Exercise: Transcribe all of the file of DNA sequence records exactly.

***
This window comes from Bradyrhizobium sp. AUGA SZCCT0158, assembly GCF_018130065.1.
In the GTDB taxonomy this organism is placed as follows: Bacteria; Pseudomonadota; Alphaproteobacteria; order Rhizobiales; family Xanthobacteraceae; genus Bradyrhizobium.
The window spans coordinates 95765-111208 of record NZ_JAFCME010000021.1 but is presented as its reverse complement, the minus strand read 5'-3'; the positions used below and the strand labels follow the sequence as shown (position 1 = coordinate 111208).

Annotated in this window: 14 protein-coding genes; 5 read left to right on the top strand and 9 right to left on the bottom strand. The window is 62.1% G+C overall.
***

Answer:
This window comes from Bradyrhizobium sp. AUGA SZCCT0158, assembly GCF_018130065.1.
In the GTDB taxonomy this organism is placed as follows: Bacteria; Pseudomonadota; Alphaproteobacteria; order Rhizobiales; family Xanthobacteraceae; genus Bradyrhizobium.
The window spans coordinates 95765-111208 of record NZ_JAFCME010000021.1 but is presented as its reverse complement, the minus strand read 5'-3'; the positions used below and the strand labels follow the sequence as shown (position 1 = coordinate 111208).

Annotated in this window: 14 protein-coding genes; 5 read left to right on the top strand and 9 right to left on the bottom strand. The window is 62.1% G+C overall.